As changes in expression levels may not translate into functional changes, we next targeted HHLS pathway genes one by one from the late L1 larval stage using RNAi-expressing clones from the Ahringer library (Kamath et al., 2003) in the RNAi-sensitized strain rrf-3(pk1426)(Simmer et al., 2002), and assessed the impact of this treatment on subsequent resistance to infections by three model gut pathogens: P. aeruginosa PA14 (Mahajan-Miklos et al., 1999), S. aureus 6538 (Sifri et al., 2003), and E. faecalis OG1RF (Garsin et al., 2001; Figures 3B, 4A and Supplementary Table 6). Amongst the 73 DE genes common to all three pathogen infections, only ncr-1 [homolog of the vertebrate gene Niemann-Pick disease, type C1 (NPC1)], a sterol-sensing domain-containing protein involved in cholesterol trafficking (Patel et al., 2008) can be associated with HHLS (Figure 3B), as most gene expression changes in the HHLS pathway seem pathogen-specific. This may not be surprising when considering that together with ptr-5, ncr-1 is the most ubiquitously expressed SSD-protein in C. elegans tissues (Supplementary Figure 3). Our infection assays also indicated that RNAi against individual HHLS genes and genetic interactors differentially impacts C. elegans resistance to pathogens (Supplementary Figure 4) but revealed broader trends. Hence, inhibition of HHLS genes was generally found associated with reduced resistance to the G- pathogen P. aeruginosa, while the picture is more contrasted for the G + pathogens E. faecalis and S. aureus (Figure 3B).

FIGURE 4
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Figure 4. Schematic representation of approach to screen Hedgehog-like (HHL) genes and genetic interactors by RNAi inactivation. For all assays the RNAi-sensitive C. elegans strain NL2009 was used. Time of death was detected by blue death fluorescence as established in the Label-Free Automated Survival Scoring (LFASS) method (Benedetto et al., 2019). (A) Shows details of the approach for infection with P. aeruginosa, E. faecalis, and S. aureus and (B) shows details of the approach for the oxidative stress assay with 7% t-BHP and the heat stress assay at 42°C. Before the stress assays, RNAi-treated worms were exposed for 24 h at 25°C to commensal G- (Comamonas sp.) and G + (B. subtilis) stress-protective bacterial isolates. YA, Young Adult.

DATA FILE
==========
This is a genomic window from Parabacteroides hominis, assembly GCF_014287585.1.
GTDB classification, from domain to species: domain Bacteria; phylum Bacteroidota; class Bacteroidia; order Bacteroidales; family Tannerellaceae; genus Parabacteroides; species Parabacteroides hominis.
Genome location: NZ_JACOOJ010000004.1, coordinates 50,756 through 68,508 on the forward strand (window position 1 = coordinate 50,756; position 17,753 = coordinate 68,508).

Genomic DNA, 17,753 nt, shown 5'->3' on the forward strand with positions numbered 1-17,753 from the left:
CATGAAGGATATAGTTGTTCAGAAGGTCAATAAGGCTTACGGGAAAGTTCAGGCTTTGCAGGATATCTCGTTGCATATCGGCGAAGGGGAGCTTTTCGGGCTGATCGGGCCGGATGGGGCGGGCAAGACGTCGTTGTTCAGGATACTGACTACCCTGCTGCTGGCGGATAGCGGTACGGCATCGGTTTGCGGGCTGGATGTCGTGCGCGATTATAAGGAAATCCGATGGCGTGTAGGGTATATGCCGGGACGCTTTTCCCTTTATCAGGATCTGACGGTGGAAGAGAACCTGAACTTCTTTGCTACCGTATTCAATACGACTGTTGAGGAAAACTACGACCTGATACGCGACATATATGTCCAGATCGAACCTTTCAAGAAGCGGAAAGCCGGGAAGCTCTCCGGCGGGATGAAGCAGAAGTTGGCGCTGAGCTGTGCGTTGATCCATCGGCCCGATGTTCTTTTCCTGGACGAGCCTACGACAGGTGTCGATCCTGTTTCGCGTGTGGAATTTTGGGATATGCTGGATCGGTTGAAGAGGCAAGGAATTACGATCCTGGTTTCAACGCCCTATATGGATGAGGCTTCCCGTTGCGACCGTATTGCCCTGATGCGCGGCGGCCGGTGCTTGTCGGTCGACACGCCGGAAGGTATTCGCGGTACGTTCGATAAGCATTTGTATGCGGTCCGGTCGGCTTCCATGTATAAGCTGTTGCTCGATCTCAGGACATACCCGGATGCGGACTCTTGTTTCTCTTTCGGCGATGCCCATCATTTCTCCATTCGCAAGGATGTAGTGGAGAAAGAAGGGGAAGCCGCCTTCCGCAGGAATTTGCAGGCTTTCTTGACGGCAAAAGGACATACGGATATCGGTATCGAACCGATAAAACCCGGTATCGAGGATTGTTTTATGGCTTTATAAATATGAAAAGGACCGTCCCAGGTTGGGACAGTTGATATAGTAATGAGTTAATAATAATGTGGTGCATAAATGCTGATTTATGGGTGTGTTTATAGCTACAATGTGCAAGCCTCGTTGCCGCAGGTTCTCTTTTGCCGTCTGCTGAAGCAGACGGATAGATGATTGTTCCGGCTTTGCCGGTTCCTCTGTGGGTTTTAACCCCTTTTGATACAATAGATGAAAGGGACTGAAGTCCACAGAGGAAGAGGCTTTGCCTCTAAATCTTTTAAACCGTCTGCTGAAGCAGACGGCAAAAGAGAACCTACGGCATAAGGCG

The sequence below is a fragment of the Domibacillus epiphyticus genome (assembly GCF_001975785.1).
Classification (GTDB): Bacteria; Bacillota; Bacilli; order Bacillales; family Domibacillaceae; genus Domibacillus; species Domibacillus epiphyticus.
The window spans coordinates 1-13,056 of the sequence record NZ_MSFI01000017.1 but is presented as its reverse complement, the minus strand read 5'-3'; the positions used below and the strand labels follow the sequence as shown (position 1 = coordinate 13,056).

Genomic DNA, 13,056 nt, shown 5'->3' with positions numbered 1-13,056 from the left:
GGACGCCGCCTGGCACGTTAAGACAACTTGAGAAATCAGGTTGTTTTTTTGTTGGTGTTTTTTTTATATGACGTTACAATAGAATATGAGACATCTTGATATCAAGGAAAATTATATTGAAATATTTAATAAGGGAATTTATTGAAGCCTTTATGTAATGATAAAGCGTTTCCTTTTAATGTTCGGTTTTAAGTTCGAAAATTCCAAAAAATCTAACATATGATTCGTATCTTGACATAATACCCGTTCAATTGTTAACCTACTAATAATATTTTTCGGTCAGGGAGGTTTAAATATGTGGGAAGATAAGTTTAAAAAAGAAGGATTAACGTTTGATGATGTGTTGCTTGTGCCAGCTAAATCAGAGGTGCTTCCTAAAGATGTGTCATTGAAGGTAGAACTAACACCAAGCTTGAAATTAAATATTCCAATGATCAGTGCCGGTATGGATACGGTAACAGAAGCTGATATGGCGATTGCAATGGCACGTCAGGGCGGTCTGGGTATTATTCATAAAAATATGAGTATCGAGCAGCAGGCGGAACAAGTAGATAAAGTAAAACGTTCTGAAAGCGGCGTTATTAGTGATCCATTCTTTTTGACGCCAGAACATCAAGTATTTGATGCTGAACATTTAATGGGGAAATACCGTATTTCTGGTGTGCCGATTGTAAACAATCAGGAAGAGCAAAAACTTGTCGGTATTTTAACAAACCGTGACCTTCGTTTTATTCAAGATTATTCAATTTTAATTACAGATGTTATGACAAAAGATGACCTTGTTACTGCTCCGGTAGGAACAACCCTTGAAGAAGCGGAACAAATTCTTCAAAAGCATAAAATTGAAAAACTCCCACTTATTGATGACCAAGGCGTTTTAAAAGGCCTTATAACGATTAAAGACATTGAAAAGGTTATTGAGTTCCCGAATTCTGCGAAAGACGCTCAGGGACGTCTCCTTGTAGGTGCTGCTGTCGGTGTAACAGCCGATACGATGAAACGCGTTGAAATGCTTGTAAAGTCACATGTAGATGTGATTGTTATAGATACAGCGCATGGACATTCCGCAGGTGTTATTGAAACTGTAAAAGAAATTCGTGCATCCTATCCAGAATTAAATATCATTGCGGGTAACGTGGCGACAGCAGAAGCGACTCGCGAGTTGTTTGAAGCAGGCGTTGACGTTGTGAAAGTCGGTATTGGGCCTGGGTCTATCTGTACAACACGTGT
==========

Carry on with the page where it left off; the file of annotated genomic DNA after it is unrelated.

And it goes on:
Compared to S. aureus (4) and P. aeruginosa (12), worms exposed to E. faecalis exhibited more (20/87) differentially expressed HHLS ligands and receptors, most of them up-regulated (17/20). Interestingly, gene per gene comparison of expression data and RNAi-associated pathogen resistance reveals that several of these up-regulated genes (9/16 tested) are necessary for wild-type level resistance to E. faecalis infection, as RNAi against these led to increased worm susceptibility (Figure 3B). Among them are HRPs: grl-21 (previously identified as a mediator of environment-host-microbe crosstalk; Lin and Wang, 2017), grl-5, grl-7, grd-12, grd-2, and wrt-4, and PTRs: ptr-18 (required for HRP clearance; Chiyoda et al., 2021) and daf-6 (necessary for sensory organ morphogenesis together with dyf-4 (Hong et al., 2021), and thus possibly for pathogen sensing), as well as another SSD-protein expressing gene: scp-1. Similarly, RNAi inhibition of the P. aeruginosa-up-regulated ncr-1 and C27B7.7 (DSCAM) led to increased host sensitivity to infection, implicating both genes in the worm immune response to P. aeruginosa gut infections, while RNAi inhibition of ncr-1 (only gene found up-regulated in this context) did not sensitize worms to S. aureus infection. Conversely, the RNAi inhibition of several genes found downregulated upon exposure to pathogens led to increased resistance to infection. These genes include ptr-2 and the MAPKKK mom-4 and Frizzled ortholog mom-5 in P. aeruginosa infection; ptr-8 in E. faecalis infection and grl-4 and grd-14 in S. aureus infection (Figure 3B).